[A private boys’ school: Mr Manifold has replaced another teacher, Millison, who had problems with the boys]
‘I hear you pulverised One-B,’ said Alastair McMurtrie.
Manifold inspected the seven boys who made up One-A. Most of them he could already identify. McMurtrie, freckled, snub-nosed, well-developed, with the build of a second-row forward. Jared Sacher, a dark beauty with alarmingly intelligent eyes. Peter Joscelyne, small, quiet and withdrawn. The Warlock brothers, totally unlike each other, yet each with a hint of their father’s often-photographed face. The fat boy with the permanent smile must be Monty Gedge and that left – forgotten the name – father a barrister – Paxton. Terence Paxton.
‘We had quite a lively first meeting,’ he agreed…
‘They’re a bunch of stupid kids,’ said Sacher. ‘It was only that Mr Millison was such an ass. I’m sorry, sir. But he was. You know what started the rot? It was in Scripture. One of them asked him what a harlot was. Well, really! That’s been a standing joke for years. All he had to say was, it’s the biblical name for a tart and they’d have known where they were.’
‘What did he say?’
‘According to those that were present he blushed and said, “Well, Paine, it’s – um - a girl who has – er – lost her way.” After that they pulled his leg until it nearly came off. When anyone on one of his walks took a wrong turning, they used to shout in unison, “Come back, you harlots”.’
observations: When Christine Poulson and I shared our lists of favourite books set in schools (last week, see here and here), neither of us included this one – but Christine remembered it later and mentioned it in a comment, so I decided to read it, and am still quite thrown by it. It is a strange mixture of a traditional school mystery (lots of funny dialogue, rather wonderful young teacher, very knowing and precocious but delightful boys) and a thriller – the son of the Israeli Ambassador is a pupil, and there could be danger – and something more weird: there are signs that a sadistic killer on the loose.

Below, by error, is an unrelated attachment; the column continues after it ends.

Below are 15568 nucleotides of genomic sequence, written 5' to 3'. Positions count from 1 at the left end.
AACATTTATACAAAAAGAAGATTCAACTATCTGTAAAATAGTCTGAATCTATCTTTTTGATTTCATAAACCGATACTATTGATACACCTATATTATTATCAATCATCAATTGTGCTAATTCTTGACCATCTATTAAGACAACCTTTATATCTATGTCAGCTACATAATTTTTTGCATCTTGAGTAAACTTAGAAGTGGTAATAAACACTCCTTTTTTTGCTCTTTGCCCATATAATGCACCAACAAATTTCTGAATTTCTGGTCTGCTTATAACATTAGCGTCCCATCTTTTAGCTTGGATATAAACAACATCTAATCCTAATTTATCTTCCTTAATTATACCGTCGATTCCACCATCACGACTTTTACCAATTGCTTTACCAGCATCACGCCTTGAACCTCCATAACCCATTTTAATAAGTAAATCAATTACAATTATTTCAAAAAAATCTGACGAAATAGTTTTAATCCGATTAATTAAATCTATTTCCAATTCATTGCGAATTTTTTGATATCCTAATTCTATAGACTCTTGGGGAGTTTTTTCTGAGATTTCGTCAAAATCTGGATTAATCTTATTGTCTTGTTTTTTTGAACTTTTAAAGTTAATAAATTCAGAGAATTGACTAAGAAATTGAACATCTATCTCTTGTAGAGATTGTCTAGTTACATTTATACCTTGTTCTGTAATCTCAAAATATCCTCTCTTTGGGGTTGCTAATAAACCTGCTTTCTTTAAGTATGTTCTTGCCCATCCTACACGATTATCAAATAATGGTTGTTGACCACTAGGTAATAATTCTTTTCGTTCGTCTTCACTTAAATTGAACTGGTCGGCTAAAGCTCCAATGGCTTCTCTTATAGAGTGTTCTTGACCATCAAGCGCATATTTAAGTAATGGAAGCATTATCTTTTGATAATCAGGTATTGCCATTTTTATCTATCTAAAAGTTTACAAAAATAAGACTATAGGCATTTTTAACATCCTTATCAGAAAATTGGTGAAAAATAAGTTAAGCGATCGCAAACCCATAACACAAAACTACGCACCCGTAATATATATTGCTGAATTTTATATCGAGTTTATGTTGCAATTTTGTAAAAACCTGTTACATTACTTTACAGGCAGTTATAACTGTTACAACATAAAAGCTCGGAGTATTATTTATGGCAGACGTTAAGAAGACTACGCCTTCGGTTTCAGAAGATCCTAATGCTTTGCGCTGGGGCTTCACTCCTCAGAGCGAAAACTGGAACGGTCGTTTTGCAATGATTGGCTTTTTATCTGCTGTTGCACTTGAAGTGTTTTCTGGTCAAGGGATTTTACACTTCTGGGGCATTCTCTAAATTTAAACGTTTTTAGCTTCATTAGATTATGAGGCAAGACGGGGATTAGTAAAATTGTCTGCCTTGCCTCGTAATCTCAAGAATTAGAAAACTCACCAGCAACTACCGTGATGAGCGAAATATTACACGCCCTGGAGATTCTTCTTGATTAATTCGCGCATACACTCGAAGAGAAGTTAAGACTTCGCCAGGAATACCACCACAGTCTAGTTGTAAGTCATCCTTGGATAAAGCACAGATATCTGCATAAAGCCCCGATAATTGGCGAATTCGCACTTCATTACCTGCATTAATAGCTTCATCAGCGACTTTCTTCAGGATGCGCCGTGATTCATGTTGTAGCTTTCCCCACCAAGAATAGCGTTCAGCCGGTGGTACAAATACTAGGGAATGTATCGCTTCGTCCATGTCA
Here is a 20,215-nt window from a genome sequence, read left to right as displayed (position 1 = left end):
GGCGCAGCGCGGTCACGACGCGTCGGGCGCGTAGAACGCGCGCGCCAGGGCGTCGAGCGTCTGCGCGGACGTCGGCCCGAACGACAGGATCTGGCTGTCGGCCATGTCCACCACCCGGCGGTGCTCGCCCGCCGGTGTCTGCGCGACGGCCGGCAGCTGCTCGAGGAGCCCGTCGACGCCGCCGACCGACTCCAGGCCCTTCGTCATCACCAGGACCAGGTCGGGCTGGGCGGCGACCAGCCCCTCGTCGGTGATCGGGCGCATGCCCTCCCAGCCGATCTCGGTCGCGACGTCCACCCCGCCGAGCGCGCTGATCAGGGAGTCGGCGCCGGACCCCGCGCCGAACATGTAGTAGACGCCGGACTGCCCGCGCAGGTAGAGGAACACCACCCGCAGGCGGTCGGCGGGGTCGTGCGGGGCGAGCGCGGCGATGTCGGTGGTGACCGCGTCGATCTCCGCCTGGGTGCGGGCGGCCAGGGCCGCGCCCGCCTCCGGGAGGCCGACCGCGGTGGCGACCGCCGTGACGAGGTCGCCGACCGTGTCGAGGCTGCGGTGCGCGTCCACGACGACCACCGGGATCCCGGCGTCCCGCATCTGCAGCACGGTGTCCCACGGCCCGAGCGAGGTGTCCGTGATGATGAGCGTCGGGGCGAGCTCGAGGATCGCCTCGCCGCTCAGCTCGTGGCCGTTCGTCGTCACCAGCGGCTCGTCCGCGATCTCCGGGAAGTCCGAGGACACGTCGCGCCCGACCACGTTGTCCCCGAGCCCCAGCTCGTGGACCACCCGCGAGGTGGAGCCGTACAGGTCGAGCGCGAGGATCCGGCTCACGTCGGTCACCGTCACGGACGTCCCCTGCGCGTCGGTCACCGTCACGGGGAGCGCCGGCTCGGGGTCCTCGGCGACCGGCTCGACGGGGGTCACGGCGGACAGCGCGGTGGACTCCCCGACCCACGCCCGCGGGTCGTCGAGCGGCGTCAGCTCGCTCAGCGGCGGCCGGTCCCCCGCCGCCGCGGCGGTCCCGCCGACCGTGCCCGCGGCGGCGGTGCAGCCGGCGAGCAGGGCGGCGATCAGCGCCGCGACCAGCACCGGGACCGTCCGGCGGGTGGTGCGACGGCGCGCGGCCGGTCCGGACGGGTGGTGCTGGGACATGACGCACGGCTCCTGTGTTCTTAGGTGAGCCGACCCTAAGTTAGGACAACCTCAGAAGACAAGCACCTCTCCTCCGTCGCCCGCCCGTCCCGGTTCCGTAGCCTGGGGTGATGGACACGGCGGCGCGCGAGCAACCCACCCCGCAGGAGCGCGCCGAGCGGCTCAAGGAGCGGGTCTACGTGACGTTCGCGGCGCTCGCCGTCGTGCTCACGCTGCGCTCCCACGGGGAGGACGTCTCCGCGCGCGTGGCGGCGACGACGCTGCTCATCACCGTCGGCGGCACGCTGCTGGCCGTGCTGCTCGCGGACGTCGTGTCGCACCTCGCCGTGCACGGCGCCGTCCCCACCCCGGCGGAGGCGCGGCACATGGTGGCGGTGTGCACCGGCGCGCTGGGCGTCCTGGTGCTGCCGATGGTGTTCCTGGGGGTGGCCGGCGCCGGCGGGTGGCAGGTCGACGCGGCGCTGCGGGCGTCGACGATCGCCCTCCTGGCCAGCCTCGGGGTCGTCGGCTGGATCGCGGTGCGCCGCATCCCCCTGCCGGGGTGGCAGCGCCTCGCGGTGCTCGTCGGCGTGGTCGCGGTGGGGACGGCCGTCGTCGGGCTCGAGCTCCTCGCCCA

It’s a lot to fit in in a short book, but Gilbert does a masterly job of combining these strands, and has some excellent diversionary tactics, which only strike you when you think about the story afterwards – and I thought about it quite a lot. There are interesting discussions in the staff-room about corporal punishment, and a lot of attempts at psychological diagnosis. I ambled along with the plot, finding the thriller aspects and police investigation much less entertaining than the scenes in the school, and I had spotted a few good clues - and then the final quarter kept me pinned to my seat as I desperately wanted to know what was going to happen, in a way that I don’t often feel. Christine described the book as chilling, and it certainly was - positively unnerving at times.
The 14-year-old boys plan to drink some vodka as an end-of-term treat, which surprised me as much as the murders: a half-bottle cost £1.80, relatively a lot more than it would cost now - in modern terms that’s something like £17.
The boys are going to stage a performance of Shakespeare’s Twelfth Night, and my one criticism is that very little is made of this, it has no relevance to the plot. (Josephine Bell’s Death at Half-Term also deals with a performance of Twelfth Night in a school).
This is a clever and very entertaining book, it is very funny at times, and Gilbert leads you astray in the smartest of Christie-like ways – you make assumptions about all kinds of things…
Michael Gilbert's Smallbone Deceased - from 1950, nearer the beginning of his remarkable and lengthy writing career - is on the blog here.
The picture is from the New South Wales archives.